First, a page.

Whether you’re hiring a CEO, a subcontractor, a caregiver or even looking for a new tenant or roommate, you’re taking a big risk. It’s the nature of business unfortunately for people to go to great lengths to misrepresent themselves and thus create the need for background check resources and references.
Avoid doing business with deceptive people with these five key factors in mind:
1. Prepare comprehensive histories from vague or misleading responses
2. Filter fact from fiction and deal with dishonest interviewees
3. Deal with legal issues including which questions you can and cannot ask
4. Make a confident, well-researched hiring decision
5. Use waivers that protect you legally during the background check process
A personal reference could be anyone whom the candidate happens to know but most likely has never worked for. For landlords or people looking for a nanny for their children the request for references should still be for business references and not personal ones. The landlord-tenant relationship is still a business one as is the relationship between nannies and in-home health care workers and their employers. Nowadays, personal references have become one of those overused catchphrases that disguises the real work of responsible, effective reference checking.
The term background check is another catchall phrase that means checking the accuracy of basic information provided by a candidate for employment or similar. It’s an important step in the employee selection process because it is a relatively painless and inexpensive way for the prospective employer to whittle down the pile of applications to only those candidates who are, at least, who they say they are.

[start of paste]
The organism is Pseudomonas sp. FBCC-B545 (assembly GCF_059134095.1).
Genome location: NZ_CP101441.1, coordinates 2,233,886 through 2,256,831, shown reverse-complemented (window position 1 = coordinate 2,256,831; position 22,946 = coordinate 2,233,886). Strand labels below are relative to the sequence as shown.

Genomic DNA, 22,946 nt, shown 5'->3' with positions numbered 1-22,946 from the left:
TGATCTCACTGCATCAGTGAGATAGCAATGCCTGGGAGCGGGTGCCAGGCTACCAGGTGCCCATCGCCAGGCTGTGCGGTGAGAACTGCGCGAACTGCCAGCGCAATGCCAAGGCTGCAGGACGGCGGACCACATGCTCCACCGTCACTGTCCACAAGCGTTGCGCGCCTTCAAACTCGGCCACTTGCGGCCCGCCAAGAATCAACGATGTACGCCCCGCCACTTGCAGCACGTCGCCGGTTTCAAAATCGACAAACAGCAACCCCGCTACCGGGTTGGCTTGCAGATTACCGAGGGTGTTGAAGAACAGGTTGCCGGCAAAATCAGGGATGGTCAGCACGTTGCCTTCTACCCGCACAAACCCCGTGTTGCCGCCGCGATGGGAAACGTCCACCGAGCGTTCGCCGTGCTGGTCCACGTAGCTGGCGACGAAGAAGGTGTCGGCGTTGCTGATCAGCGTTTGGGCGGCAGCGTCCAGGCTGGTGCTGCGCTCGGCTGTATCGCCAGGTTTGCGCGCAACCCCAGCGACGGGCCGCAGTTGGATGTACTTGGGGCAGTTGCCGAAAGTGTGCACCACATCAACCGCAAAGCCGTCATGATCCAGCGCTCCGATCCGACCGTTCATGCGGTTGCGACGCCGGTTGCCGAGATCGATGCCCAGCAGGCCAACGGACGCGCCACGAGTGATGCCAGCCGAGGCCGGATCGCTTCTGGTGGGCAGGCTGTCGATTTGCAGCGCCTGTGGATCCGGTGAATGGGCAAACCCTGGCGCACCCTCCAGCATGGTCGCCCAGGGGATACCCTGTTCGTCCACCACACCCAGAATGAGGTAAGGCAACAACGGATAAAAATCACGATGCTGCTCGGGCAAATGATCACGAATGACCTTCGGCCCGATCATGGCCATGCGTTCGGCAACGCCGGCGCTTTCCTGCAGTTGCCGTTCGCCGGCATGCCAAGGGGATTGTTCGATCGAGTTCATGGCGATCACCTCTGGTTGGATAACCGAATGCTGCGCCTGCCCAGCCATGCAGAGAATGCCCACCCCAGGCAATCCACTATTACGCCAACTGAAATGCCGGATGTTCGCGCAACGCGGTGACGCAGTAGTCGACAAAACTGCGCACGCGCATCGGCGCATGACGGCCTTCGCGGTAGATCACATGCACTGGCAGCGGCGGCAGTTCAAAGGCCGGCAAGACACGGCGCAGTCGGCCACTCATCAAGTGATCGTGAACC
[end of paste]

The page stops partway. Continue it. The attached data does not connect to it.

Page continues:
While determining whether or not the candidate is whom he or she claims to be is an important first step, it should ultimately lead into real reference checking. There is so much more to learn about a candidate for employment or a prospective tenant or even a caregiver before the final decision can be made. And the only way to learn that is by talking to people who have worked with, rented to, or received service or care from the candidate in question.
Job Application Issues
There are several things employers can do to increase the likelihood of receiving honest responses to job performance questions:
1. Always ask the job seeker to provide a resume that contains a complete work history, including dates of employment for every job held.
2. Ask the candidate to provide the name of the person to whom he/she directly reported.|
3. Employers should always require candidates for employment to fill out a formal job application that asks for the same information. One way or another, even if you have to ask for it during the first interview, you’ll get a description of the tasks for which the job seeker was responsible at each position held.
If the list of references doesn’t include at least one of the people to whom the candidate reported directly, a red warning flag should appear in the prospective employer’s mind. Some job seekers will suggest they didn’t list a previous supervisor as a reference because the two of them didn’t get along and that’s understandable, but throughout an individual’s entire work history, there has to be at least ONE supervisor who can be a reference. If it’s true the candidate has never gotten along with any supervisor ever, then it’s best to look for another person for the job.
No, every job doesn’t result in a happy ending, but with the above precautions in mind, one can reduce the possibility of getting burned or hiring the more suitable person for the job. Having more information about a job seeker is always better than having less. It’s through working with other people that we reach most of our goals so choosing the right ones is therefore, essential.